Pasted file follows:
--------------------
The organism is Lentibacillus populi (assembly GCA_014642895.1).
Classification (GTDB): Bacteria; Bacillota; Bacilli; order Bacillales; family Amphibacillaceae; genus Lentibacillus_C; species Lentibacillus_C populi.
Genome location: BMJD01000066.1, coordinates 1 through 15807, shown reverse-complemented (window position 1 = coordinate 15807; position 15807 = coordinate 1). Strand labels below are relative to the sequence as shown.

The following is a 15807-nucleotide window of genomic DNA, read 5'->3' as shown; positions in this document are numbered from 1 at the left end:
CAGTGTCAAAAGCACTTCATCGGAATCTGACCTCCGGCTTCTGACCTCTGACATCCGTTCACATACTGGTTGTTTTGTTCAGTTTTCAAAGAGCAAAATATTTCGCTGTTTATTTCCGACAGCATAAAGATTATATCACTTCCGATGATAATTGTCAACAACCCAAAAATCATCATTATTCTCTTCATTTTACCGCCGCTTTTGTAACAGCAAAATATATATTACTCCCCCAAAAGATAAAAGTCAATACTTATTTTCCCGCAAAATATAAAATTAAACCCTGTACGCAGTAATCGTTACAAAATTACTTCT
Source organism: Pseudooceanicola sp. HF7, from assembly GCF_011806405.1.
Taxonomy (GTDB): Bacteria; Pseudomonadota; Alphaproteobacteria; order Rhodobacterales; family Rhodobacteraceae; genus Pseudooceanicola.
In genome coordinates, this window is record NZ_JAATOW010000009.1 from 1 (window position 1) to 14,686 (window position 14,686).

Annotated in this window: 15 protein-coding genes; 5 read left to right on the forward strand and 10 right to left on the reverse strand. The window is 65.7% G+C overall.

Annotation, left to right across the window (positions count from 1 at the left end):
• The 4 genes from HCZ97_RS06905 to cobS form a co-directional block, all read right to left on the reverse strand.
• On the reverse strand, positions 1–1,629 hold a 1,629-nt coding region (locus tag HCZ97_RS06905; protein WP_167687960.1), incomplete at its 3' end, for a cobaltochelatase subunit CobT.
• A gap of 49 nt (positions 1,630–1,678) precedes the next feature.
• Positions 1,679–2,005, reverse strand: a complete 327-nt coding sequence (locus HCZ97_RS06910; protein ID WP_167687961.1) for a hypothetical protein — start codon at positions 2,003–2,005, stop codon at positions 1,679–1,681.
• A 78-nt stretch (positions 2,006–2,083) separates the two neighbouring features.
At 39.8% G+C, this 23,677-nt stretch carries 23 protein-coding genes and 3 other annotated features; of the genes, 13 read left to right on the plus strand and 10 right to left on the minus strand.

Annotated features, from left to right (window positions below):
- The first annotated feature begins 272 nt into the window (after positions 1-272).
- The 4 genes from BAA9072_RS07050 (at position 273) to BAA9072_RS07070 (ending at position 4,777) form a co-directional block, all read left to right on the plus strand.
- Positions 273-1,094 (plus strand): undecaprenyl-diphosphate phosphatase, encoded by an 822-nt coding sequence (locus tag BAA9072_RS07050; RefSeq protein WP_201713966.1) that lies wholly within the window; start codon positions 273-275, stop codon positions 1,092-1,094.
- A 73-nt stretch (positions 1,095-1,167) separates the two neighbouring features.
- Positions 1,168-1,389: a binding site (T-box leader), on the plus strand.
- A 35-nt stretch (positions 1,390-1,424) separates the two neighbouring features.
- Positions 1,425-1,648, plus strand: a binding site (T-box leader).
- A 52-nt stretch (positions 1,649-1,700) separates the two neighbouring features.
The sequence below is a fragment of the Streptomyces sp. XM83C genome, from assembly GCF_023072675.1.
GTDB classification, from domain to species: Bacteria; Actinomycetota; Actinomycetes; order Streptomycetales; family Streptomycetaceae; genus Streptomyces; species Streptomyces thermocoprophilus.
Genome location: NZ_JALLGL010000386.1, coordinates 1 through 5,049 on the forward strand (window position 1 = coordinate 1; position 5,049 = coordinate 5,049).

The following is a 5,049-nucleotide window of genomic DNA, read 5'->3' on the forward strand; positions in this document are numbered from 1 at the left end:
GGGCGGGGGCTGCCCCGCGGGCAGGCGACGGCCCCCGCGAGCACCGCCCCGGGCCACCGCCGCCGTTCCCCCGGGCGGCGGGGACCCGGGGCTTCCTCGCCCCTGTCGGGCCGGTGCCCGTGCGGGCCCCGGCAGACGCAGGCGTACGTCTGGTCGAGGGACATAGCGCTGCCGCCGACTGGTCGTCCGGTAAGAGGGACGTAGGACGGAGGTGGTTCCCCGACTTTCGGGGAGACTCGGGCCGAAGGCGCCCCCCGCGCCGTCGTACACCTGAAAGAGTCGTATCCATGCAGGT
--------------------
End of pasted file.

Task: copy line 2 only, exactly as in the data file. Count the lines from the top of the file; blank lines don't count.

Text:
Classification (GTDB): Bacteria; Bacillota; Bacilli; order Bacillales; family Amphibacillaceae; genus Lentibacillus_C; species Lentibacillus_C populi.